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Chim Chimney Beekeeping: The New Homesteading

“Homeowners and apartment dwellers on both sides of the Atlantic are dipping into the yummy hives of bees.

While Homesteaders on our own turf continue to battle it out over naming rights, urban nature dwellers in Britain are taking “local” and “self-sufficiency” to new heights: their rooftops. It’s a trend that’s migrating stateside, but remember you heard it here first. We’re calling it Chim Chimney Beekeeping®.

As a thank you for reading us each day, you’re free to dump the ®.

Here’s how it all started.

In 2008, the British Beekeepers Association reported that the UK bee population had plummeted by as much as a third, citing causes like parasites, insecticides, loss of flowering plants and pollution. In the United States, meanwhile, we’ve been scratching our heads at the mysterious disappearance of bees as well, a condition that we’ve dubbed Colony Collapse Disorder.

It’s a very serious problem worldwide as bees are responsible for pollinating about a third of the world’s food supply. Unless we want to subsist on wind-pollinated foods like wheat, rice, oats and acorns, we need them in our backyards.

The English, renowned for their stiff upper lips, best foot forward, and superlative gardens, have responded by cultivating thriving Chim Chimney Beekeeping communities. UK-wide, there’s an estimated 274,000 bee colonies that produce more than 6000 tons of honey each year with some 44,000 beekeepers managing them; the biggest buzz, though, is happening in London.

According to the British Beekeepers Association, the number of registered Chim Chimney Beekeepers in central London has more than doubled within the past couple of years. There are over 2,500 hives and more than 700 beekeepers. The posh are in on it (the queen’s bees are kept at Buckingham Palace) as well as the middle class, who keep bees in allotments and on rooftops. The enthusiasm for London beekeeping and the resulting honey (considered to be among the best in the world) has prompted annual festivals, international beehive design competitions, eco products, and amendments to the school curriculum.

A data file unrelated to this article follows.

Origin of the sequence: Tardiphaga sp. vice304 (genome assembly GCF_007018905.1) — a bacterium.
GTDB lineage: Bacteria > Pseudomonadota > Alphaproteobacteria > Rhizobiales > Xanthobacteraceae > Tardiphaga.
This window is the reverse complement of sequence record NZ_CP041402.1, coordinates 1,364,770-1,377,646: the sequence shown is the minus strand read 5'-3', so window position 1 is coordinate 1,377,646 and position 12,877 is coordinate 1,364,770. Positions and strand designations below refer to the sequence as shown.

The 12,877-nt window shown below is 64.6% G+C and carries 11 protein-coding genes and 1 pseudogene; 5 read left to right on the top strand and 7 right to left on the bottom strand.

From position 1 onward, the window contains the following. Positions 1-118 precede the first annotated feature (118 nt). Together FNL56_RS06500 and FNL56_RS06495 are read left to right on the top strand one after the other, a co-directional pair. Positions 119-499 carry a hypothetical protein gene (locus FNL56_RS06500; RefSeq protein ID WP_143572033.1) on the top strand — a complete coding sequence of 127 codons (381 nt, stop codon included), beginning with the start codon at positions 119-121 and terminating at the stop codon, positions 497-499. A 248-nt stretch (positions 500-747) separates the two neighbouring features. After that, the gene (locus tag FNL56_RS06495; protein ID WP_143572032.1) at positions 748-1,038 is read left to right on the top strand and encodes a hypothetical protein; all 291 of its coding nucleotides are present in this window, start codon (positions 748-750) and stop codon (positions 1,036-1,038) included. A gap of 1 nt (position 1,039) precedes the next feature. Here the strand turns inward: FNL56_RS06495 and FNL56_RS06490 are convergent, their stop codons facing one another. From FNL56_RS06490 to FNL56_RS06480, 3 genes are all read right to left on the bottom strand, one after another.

The Chim Chimney swarm has become so avid that last year the North London Beekeepers Association had to start turning away members. The Guardian calls it the latest environmental movement; we’re calling it the new chicken coop.

Stateside, a city ordinance banning Chim Chimney Beekeeping in New York was overturned last year. Now more than 100 people are keeping hives of their own. Queens, in particular, has become the city’s honey haven having hosted the first ever inter-borough honey festival in the Rockaways last month.

Hoteliers in Boston have also taken it up. The InterContinental Boston houses about 120,000 honeybees on their rooftop apiary. And in Chicago, there are about 4,000 registered beekeepers.

From our vantage, the Chim Chimney trend is one to watch. It’s beneficial to urban dwellers as it’s a kind of Zen and the Art of Beekeeping pursuit. More importantly, it’s good for the bees. City pollinators fare better than rural ones because of the increased range of forage and relative lack of pesticides. It just might be the solution to our global bee conundrum.

[click here to read the original article by K. Emily Bond on ecosalon.com]